Archive for the ‘ramblings’ Category

Tonight’s ACxDC show has moved from Bend to Salem

Wednesday, July 17th, 2013

In last week’s GO! Magazine, I wrote about a house show scheduled for tonight featuring Los Angeles punk/metal band ACxDC and a bunch of other bands that was supposed to take place on a property on Bend’s east side.

As of yesterday, the show is not happening in that yard, or even in Bend. It has been moved to Salem. Below is a poster with the address, if you’re interested in making the trip. (Please note: I cannot vouch for any or all of the bands being there and performing. I can tell you that I saw a couple of Facebook comments from ACxDC frontman Sergio Amalfitano indicating that his band would play, and that there has been a swarm of activity on Facebook trying to get all other bands and their gear to the new spot.)

Here’s that poster. Below it is more about why this happened.


So … why the switch? I’m not even going to begin trying to explain why. I’ll let Preston Krull, one of the organizers, explain. Late Monday night, he announced via Facebook that the show was canceled. I’ll paste that announcement below, but it’s worth clicking here to read not only Krull’s message, but also 115 comments worth of Oregon punk and metal fans rallying and scrambling to keep this show alive.


Weigh in on standers blocking the view of sitters at concerts!

Monday, August 20th, 2012

At the end of my Norah Jones review in last week’s GO! Magazine, I addressed an issue not directly related to the performance, but certainly tangentially related to attending a concert at Les Schwab Amphitheater, which was more crowded than usual that night thanks to a large section of reserved seats and three VIP tents. Here’s that aside:

… this was a crowd ripe for some epic showdowns between people who wanted to sit and people who wanted to stand. And that happened; I was near one particularly nasty confrontation. The Schwab should put up signs at shows like this that say something like “People are allowed to stand and dance wherever they’d like.”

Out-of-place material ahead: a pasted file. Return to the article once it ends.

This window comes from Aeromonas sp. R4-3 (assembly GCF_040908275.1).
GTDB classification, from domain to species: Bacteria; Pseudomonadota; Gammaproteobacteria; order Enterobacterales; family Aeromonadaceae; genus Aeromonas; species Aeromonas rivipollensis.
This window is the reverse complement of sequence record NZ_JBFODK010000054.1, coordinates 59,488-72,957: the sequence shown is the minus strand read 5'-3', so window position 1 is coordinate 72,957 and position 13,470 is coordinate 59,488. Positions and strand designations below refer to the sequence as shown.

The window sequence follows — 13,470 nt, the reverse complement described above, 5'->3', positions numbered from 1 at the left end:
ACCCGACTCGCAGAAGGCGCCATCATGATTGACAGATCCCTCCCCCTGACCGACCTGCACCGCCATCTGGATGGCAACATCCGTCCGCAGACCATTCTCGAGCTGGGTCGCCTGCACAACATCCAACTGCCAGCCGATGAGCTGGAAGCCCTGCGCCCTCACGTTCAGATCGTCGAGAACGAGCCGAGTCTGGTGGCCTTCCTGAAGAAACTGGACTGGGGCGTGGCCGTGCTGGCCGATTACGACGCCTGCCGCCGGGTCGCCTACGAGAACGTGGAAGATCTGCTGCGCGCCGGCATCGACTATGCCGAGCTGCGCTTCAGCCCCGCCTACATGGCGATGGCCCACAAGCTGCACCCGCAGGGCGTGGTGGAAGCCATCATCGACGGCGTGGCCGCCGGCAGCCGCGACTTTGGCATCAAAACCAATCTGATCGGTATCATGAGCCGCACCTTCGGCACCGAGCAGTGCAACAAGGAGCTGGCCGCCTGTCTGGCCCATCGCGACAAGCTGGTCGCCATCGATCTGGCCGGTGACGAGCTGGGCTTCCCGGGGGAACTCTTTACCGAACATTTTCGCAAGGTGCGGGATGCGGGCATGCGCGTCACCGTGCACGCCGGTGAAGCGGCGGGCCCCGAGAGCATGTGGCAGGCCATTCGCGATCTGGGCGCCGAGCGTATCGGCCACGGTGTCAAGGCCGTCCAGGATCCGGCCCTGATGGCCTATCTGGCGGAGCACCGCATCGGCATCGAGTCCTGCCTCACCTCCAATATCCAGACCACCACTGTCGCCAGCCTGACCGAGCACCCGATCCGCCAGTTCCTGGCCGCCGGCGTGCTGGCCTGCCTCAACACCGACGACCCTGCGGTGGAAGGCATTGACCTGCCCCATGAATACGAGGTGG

I understand the sitters’ frustration, but that’s just how it is. Period.

And if you’re the type of person who’ll sit in your chair and yell “move!” and “sit down!” at a group of people standing and obscuring your view of the stage, do everyone a favor and stop doing that.

Since that published, I’ve received a handful of emails from folks talking me to task for, essentially, encouraging people to stand and dance and block the view of other people who paid to enter the venue as well and deserve to be able to see from their seats. And now, I’d like to expand on this topic in another column, reviewing opinions on both sides and looking into not only the policies at a few local venues, but also how they feel about it.

So if you have something to say, I hope you’ll leave a comment, ideally with your real name and your home town, since I may be including it in the column.

Do you think people who’ve paid to enter a venue to see a concert have the right to stand and dance wherever they like? Or would you side with the folks who believe their seat should come with an unobstructed view of the show? And does your opinion change based on whether the show is in a venue with seats as opposed to general admission on a lawn? Let me know!